lunes, marzo 12, 2018

Joyce and Budgen

Joyce and Budgen spent much of the war in the same city, Zurich, and similar social circles of artists,[6] writers and musicians. According to Budgen's 1934 memoir James Joyce and the Making of Ulysses, Joyce regularly discussed aesthetic matters with him, often referring to the content of Joyce's A Portrait of the Artist as a Young ManUlysses and Finnegans Wake. The last of these three, Budgen stated, Joyce referred to at the time as Work in Progress; indeed a number of the conversations he reports as having had with Joyce imply that the author was working out the form and content of this work in part by arguing with Budgen.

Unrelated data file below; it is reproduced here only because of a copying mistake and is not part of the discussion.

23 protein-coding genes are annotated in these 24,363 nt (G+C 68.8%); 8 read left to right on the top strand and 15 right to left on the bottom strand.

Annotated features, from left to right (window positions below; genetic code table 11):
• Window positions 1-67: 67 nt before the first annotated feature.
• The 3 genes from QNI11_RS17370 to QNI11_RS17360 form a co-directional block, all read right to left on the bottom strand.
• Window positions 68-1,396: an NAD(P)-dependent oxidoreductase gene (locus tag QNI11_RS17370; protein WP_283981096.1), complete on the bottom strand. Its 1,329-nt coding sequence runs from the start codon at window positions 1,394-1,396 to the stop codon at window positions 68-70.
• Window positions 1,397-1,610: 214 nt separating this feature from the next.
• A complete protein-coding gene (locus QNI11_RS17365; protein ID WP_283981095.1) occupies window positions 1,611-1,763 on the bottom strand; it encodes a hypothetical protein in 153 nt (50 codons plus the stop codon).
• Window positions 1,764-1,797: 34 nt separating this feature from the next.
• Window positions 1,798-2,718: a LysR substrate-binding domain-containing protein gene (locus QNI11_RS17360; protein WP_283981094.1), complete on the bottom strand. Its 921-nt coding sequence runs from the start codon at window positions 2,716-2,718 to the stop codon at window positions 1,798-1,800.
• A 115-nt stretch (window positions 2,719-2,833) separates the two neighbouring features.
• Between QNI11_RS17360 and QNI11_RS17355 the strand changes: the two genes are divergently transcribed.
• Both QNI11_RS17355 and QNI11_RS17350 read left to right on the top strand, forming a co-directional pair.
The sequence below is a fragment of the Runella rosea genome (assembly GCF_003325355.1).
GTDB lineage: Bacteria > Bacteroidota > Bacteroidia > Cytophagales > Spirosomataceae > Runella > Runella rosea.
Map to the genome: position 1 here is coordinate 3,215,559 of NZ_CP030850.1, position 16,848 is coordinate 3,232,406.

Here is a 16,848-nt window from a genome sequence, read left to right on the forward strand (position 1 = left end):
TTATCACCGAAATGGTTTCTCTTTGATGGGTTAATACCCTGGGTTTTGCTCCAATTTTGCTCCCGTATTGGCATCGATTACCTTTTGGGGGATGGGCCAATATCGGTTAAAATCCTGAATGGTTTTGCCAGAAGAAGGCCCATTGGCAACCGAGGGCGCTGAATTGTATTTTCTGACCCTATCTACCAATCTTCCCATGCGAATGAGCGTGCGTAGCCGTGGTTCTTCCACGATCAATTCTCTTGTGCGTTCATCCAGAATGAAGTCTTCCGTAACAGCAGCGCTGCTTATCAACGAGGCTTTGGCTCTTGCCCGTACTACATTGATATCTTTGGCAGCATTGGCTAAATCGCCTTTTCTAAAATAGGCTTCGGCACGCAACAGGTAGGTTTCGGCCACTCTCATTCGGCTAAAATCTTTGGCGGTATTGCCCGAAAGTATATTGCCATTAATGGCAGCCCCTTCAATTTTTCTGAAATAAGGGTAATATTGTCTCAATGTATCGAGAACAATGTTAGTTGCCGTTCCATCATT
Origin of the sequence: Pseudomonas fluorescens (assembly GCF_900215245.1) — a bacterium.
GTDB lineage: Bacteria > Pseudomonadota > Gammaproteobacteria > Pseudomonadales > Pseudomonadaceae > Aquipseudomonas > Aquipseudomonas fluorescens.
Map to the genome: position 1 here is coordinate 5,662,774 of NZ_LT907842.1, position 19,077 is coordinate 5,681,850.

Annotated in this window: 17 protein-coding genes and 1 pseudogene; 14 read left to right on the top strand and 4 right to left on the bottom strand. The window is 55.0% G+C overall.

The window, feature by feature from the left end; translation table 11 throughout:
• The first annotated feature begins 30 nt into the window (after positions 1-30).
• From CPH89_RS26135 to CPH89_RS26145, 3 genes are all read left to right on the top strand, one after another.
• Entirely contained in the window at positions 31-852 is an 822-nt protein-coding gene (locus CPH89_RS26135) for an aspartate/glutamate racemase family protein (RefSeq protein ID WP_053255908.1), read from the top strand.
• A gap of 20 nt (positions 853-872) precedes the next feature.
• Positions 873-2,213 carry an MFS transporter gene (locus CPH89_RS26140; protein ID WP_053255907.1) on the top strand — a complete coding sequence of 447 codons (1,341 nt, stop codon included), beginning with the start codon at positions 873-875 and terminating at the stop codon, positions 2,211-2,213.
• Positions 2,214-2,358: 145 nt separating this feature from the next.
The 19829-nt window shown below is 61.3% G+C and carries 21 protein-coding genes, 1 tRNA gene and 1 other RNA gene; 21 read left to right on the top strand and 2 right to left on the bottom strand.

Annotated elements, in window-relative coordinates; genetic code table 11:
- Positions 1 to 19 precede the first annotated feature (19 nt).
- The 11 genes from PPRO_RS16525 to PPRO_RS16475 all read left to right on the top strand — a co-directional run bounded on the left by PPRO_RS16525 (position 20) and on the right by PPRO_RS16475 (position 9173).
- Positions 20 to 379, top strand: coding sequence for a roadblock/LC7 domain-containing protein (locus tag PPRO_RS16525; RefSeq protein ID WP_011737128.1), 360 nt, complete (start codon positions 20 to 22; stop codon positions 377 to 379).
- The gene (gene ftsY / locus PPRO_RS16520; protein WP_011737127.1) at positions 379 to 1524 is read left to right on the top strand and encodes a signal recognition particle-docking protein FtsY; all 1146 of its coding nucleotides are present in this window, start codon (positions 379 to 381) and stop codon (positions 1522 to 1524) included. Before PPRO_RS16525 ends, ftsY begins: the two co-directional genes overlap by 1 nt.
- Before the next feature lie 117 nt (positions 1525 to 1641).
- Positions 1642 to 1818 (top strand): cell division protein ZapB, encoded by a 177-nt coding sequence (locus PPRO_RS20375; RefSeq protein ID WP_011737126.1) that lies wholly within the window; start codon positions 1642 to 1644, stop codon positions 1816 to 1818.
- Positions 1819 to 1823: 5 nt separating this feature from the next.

Joyce scholar Clive Hart wrote about him:
One of Budgen's many fine qualities was a gift for making new friendships with people of all ages. Although he used occasionally to grumble about the unfortunate effects of technological progress on the quality of life in London and elsewhere, he never failed, even in his last years, to welcome new life, new experience. In his thirties, when he and Joyce were closest, Budgen must have been a most stimulating companion. Even in his eighties he was an excellent man at a party, enjoying the company of people of all kinds, being lionized by many of the men and by virtually all of the women, talking with zest, listening (as few people do) with equal zest. It was when he was in the company of a number of his friends that one saw most clearly the vigorous, intelligent, endlessly curious man whom Joyce had known.[7]
Frank and Francine Budgen are buried at the graveyard of St George’s Church, Crowhurst, Surrey.